It is, of course, preferable that individuals be comfortable with a range of people, experiences, and ideas. However, we cannot condemn others simply because they prefer that which is familiar to that which is not. A great many wonderful Americans are still hanging around with the same friends they have had since elementary school, populating their Spotify with the same songs they have been listening to forever, and craving the same casseroles that Grandma cooks for Thanksgiving each year. To insist that those who revel in routine and regularity are racists is more than a little overboard, but it is not unfair to ask everyone to try their best to be open to new ideas, experiences, and people and resist the urge to automatically reject that—and those—which are unfamiliar.

Education, which until World War II was seen primarily as a mechanism for transmitting core academic skills along with a hefty dollop of cultural norms on the side, has been seen—especially since the social and cultural upheavals of the 1960’s—as the mechanism through which progressive educators could create citizens of the world and promote understanding. I still remember the elaborate presentation on the African nation of Zambia I did for my fifth grade classmates and the day we sampled the “cheeses of the world” in my seventh grade Social Studies classroom. Our multicultural experiences were, of course, greatly limited and designed for a much more innocent and parochial era. Today’s technology has opened up a range of possibilities that were simply unavailable in the slide rule and rotary dial telephone days of my youth, and students can now enjoy a range of culturally immersive experiences that can broaden both their perspectives and understanding.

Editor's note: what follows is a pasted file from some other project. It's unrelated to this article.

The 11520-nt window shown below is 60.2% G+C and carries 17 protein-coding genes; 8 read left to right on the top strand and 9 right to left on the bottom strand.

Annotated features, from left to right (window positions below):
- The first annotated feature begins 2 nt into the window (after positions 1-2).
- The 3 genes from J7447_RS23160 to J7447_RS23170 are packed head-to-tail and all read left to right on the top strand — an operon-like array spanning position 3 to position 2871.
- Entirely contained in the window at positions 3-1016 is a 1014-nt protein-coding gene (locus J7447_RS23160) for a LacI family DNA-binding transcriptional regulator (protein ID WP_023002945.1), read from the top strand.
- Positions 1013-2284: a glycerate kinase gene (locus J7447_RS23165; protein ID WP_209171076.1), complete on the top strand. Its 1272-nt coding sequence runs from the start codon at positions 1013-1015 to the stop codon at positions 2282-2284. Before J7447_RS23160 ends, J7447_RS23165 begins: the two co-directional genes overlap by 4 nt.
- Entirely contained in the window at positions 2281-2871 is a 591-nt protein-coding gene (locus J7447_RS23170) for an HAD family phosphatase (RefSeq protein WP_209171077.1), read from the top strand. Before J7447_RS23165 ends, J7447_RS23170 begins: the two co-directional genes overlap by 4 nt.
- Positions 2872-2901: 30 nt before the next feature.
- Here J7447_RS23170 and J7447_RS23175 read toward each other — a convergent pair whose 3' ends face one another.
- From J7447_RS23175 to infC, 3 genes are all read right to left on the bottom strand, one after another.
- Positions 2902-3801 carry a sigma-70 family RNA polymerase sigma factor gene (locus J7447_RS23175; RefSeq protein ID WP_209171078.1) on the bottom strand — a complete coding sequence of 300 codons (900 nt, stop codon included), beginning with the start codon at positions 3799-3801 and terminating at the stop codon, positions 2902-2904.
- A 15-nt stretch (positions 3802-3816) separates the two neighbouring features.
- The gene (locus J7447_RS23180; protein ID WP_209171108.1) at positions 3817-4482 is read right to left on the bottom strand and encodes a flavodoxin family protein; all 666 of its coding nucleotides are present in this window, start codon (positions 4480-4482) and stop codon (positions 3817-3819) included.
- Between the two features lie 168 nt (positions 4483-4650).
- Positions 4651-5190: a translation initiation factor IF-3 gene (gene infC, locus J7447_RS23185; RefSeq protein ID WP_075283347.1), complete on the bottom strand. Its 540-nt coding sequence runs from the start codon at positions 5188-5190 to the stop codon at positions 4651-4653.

Consequently, our political, educational, entertainment, and business worlds have never been so welcoming to the full richness of humanity. So why are so many convinced that bigotry of all types still runs rampant in America today—and violent and virulent speech is the necessary cure for those hatreds they see all around?